From Nathaniel Macon
Warrenton 20 April 1801
Since my return it has not been in my power to see General Davie. He is now at his plantation on the Catawba. I will endeavor to see him as soon as he gets home, which will probably be about the 10. of May; If you should wish to appoint more than one Commissioner from this state to treat with the Indians, I do not think a second could be found that would do better than Major Absalom Tatom of Hillsborough; but it seems to me, two, if not one, could do every thing that is to be done, and if only two it might be well to appoint one from Tennessee or if there should be preferred, one from this state, one from Tennessee & the third from some other state—We wish no change of any of the federal officers, unless they are delinquent, and then the delinquency to be made public—I have understood that Sitgreaves did not accept his new appointment, if this be the fact, and you determine to make a new appointment, permit me to name you, Henry Potter of Raleigh for the place, As a Judge I am sure he would be acceptable to every Democrat in the state. He is a sound one himself and has always been so
- Suffer me to say to you, that the people expect,—
- That Levees will be done way—
- That the communication to the next Congress will be by letter not a
- That we have too many Ministers in Europe—
- That some of the Collectors, perhaps all, had better recieve a fixed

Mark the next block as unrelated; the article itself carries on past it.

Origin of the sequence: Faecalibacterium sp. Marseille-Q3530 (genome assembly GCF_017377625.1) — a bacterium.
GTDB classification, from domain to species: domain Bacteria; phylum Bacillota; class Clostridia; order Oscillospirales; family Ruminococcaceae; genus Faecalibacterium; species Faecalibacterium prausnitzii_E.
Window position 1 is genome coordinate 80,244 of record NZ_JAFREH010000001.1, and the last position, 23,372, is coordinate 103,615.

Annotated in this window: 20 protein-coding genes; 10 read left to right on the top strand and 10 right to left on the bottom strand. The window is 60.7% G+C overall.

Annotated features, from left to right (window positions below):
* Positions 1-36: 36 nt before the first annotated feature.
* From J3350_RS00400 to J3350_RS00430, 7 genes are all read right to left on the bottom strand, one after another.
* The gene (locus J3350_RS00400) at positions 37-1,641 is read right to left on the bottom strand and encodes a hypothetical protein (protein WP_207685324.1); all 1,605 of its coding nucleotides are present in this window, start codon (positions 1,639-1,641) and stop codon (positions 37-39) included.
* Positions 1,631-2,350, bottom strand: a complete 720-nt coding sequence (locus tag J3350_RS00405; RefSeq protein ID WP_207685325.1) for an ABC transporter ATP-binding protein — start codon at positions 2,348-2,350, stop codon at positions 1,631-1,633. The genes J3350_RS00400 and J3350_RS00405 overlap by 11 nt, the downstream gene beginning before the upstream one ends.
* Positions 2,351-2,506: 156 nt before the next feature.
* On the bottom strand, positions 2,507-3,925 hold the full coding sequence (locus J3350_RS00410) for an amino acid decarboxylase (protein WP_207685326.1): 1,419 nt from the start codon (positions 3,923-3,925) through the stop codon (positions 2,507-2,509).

salary, than commissions—
- That the army might safely be reduced—
- That the navy might also be reduced—
- That the Agents to the War & navy might be reduced—In fact that a system of ceconomy is to be adopted and pursued with energy—
As soon as I see Davie I will inform you, and If he does not incline to be a commissioner to treat with Indians, I will then name some other to you
I am with perfect respect & esteem Sir yr. most obt. sert.
RC (DLC); endorsed by TJ as received 29 Apr. and so recorded in SJL with notation “Off.”
Nathaniel Macon (1758–1837) of North Carolina had served in the U.S. House of Representatives since 1791. His political career was marked by his fervent devotion to the principles of states’ rights, limited government, a strict construction of the Constitution, and democratic simplicity. In December 1801 he was elected Speaker of the House of Representatives, remaining in the position until 1807. Although a strong supporter of TJ early in his presidency, Macon broke with the administration in 1806. He remained in the House until 1815, when he was elected to the Senate. He retired from Congress in 1828 (ANB description begins John A. Garraty and Mark C. Carnes, eds., American National Biography, New York and Oxford, 1999, 24 vols. description ends ; Biog. Dir. Cong.).
In a brief letter to TJ dated 1 May, Macon again recommended Henry Potter in place of John Sitgreaves, a judge of the District Court for North Carolina who had declined an appointment to the U.S. Fifth Circuit Court. “I am well informed,” wrote Macon, “that he would be acceptable, he has been uniformly a sound Republican” (RC in DLC; endorsed by TJ as received 9 May and so recorded in SJL with notation “Off.”). On 30 Nov., TJ appointed Potter to the circuit judgeship. Following Sitgreaves’s death in March 1802, TJ in April named Potter to be his replacement as judge of the District Court for North Carolina (Appendix I, List 3; JEP description begins Journal of the Executive Proceedings of the Senate of the United States… to the Termination of the Nineteenth Congress, Washington, D.C., 1828, 3 vols. description ends , 1:401, 418; William S. Powell, ed., Dictionary of North Carolina Biography, 6 vols. [Chapel Hill, 1979–96], 5:131–2, 353–4; Levi Lincoln to TJ, 21 Mch.).